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I am trying to set up a coastal ocean model simulation. I am looking for different ways to force the tidal boundary condition in the model to study how uncertainty in the tidal forcing in the boundary affects the model solution. What are the different tidal databases that people are currently using?

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    $\begingroup$ I'll give this a shot when I'm back at work tomorrow, if it hasn't been thoroughly answered by then. In the mean time, it would be useful to know what part of the world you are interested in? $\endgroup$ – Semidiurnal Simon Jun 8 '14 at 6:28
  • $\begingroup$ At this point, my interest is mostly western Atlantic, but also Europe and the Mediterranean. $\endgroup$ – arkaia Jun 9 '14 at 17:29
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The boundaries to coastal models are frequently forced using information on water level (or, less commonly, velocities) predicted from databases of tidal constituents. These databases may be global or regional, and typically they offer a grid of points with constituents available at any of these points.

The products listed below are all produced by global tide models informed by satellite altimetry. All will give water levels, and some will also give depth-averaged velocities. As with any global tide model, caution should be exercised when applying them in coastal and/or shallow water regions, as they are unlikely to have the resolution (of bathymetry or computational mesh) to resolve coastal effects.

OTIS

One source is the outputs of the Oregon State University Tidal Inversion Software (OTIS). OSU host a number of different data sets which are accessible from this page, along with the software required to extract constituents in FORTRAN or MATLAB. Both global and regional grids are available. The data here are based on TOPEX/POSEIDON satellite altimetry, combined through data assimilation techniques with a basic global tidal model and, in some cases, coastal tide gauges. The various grids have varying resolutions and varying numbers of tidal constituents.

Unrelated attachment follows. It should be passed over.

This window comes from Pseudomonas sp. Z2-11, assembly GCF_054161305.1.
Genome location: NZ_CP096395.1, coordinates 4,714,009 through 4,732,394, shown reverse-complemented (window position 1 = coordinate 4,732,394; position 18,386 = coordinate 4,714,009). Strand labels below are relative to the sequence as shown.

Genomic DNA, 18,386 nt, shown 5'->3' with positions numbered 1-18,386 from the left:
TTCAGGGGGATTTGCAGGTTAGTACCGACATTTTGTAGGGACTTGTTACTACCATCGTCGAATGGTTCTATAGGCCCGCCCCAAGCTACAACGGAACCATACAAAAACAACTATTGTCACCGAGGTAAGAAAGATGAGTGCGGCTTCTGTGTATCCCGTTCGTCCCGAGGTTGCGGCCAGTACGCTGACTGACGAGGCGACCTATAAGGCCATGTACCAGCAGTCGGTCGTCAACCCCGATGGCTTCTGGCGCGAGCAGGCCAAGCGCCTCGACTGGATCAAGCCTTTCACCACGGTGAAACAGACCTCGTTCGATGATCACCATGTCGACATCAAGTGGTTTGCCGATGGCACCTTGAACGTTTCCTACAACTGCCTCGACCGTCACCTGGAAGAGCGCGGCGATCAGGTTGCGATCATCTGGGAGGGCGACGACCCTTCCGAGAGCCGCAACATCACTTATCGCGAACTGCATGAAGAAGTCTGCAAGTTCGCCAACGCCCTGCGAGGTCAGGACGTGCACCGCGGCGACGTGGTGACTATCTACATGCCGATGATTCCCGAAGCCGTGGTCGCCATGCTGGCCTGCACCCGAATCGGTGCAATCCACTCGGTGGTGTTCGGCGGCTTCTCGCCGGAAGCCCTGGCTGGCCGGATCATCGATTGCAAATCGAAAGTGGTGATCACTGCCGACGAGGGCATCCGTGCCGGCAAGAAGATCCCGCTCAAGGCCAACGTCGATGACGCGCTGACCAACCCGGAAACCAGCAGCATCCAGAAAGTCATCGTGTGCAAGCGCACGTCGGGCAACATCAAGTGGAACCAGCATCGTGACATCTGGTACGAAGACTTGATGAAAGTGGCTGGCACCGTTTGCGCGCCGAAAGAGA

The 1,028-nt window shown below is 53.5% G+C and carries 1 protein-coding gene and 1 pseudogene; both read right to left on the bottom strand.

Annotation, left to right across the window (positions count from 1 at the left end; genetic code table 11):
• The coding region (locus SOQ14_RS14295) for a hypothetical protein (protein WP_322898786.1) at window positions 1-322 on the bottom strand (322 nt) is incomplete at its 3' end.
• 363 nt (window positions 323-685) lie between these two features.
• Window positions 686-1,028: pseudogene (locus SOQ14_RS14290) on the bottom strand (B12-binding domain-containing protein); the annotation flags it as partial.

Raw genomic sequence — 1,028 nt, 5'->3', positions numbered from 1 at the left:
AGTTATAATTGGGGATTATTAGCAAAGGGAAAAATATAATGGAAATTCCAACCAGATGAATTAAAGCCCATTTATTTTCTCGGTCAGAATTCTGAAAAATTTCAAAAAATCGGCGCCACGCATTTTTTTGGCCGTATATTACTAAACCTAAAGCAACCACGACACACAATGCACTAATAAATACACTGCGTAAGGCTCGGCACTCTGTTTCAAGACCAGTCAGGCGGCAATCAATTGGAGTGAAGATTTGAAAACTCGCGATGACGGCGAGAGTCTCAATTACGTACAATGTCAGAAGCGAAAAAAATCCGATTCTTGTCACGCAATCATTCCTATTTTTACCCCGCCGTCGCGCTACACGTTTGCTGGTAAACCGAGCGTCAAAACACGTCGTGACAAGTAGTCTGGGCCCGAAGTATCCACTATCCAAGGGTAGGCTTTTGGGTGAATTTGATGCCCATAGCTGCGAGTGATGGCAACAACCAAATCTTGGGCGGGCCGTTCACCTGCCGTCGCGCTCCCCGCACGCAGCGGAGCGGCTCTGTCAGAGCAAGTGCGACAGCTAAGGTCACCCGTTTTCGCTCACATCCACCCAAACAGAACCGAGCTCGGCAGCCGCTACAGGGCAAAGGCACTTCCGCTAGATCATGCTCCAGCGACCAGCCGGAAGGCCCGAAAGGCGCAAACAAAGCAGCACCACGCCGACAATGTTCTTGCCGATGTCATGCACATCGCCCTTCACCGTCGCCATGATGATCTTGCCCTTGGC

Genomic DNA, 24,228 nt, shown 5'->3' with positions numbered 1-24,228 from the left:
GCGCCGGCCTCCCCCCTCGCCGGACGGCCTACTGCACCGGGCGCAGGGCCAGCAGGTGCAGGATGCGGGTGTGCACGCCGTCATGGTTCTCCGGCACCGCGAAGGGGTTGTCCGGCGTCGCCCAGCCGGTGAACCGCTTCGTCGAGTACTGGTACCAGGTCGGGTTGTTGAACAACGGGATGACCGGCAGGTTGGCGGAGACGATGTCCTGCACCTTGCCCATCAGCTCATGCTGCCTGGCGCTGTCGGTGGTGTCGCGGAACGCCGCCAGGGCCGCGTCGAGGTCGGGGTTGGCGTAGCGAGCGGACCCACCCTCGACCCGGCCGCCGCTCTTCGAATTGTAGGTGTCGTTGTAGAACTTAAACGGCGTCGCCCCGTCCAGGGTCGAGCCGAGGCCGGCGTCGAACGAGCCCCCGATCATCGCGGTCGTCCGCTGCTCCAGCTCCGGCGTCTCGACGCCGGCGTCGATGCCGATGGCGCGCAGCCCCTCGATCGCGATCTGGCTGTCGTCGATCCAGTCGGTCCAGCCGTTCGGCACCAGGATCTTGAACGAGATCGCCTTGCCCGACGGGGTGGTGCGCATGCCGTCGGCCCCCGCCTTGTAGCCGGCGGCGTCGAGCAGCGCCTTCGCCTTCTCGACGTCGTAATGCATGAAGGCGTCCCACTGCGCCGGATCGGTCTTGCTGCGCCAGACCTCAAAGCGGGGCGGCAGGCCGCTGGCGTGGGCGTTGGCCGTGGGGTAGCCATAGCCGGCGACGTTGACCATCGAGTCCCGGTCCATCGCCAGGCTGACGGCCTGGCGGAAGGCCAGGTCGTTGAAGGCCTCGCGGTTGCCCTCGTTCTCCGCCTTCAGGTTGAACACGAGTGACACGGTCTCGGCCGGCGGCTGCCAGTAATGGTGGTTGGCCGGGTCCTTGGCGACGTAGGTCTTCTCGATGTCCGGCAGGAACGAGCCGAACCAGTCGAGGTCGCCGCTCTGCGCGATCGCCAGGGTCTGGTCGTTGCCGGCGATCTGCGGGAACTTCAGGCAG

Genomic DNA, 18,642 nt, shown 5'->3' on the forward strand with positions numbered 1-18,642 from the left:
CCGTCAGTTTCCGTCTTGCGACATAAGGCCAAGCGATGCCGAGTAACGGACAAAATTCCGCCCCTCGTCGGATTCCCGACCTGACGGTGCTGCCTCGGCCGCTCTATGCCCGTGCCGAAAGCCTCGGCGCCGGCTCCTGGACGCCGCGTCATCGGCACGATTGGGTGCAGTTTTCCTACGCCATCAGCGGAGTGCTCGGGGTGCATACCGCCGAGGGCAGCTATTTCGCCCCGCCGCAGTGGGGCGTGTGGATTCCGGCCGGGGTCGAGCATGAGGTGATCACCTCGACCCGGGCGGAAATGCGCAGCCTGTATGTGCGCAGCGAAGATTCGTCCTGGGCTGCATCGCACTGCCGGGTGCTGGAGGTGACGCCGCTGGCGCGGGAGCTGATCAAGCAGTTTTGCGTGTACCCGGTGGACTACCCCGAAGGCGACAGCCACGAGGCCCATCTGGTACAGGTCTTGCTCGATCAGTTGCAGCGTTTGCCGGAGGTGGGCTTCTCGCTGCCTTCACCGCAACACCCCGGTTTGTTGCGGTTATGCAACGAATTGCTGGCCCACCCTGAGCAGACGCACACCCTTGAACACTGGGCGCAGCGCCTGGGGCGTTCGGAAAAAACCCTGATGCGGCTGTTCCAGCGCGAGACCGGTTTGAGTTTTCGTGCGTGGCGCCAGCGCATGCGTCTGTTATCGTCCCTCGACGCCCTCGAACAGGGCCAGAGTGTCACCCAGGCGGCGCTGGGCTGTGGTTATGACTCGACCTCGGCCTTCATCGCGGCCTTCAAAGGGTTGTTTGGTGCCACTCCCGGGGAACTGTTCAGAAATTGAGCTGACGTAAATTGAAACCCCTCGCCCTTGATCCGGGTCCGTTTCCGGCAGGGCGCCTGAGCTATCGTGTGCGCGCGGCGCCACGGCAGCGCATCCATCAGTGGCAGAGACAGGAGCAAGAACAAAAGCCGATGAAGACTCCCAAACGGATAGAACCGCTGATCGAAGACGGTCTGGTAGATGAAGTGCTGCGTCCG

DTU10

Another source is the DTU10 model from the Technical University of Denmark. This information is produced from a global tidal model combined with TOPEX/POSEIDON data and also Jason-1 and Jason-2 satellite altimetry. The model is described in a poster here. This model has a resolution of ${\frac{1}{8}}^{\circ}$ and includes twelve tidal constituents. Use of it is likely to be widespread in industry because it is included in the commercial modelling package MIKE by DHI.

FES2012

The newest dataset listed here is FES2012. More satellite data was used in its building than the other two models listed, and an improved model was used. The authors claim especially good performance in coastal and shelf regions. Data are available on a ${\frac{1}{16}}^{\circ}$ grid with 32 tidal constituents.

NB: this description is based on the linked web page. I have not personally used this dataset yet.

Regional databases

In order to minimize the effect of applying a global tide model solution to coastal and/or shallow water regions, regional tidal databases are available. Some examples are:

  • As mentioned above, OTIS provides a number of regional databases around the world with varying resolution (from 1/12 to 1/60 degrees).
  • ADCIRC tidal databases: One encompasses the Western North Atlantic, Caribbean and Gulf of Mexico (up to 60W); and another one the Eastern Pacific (from Alaska to Mexico).
  • Many examples of local tidal model simulations are available for many specific locations, but the solutions are rarely available online.

Other sources of boundary data

All of the above data sources provide surface elevations from models. In the near future it may become feasible to produce velocity boundary conditions from land-based radar measurements of surface velocities in some areas.

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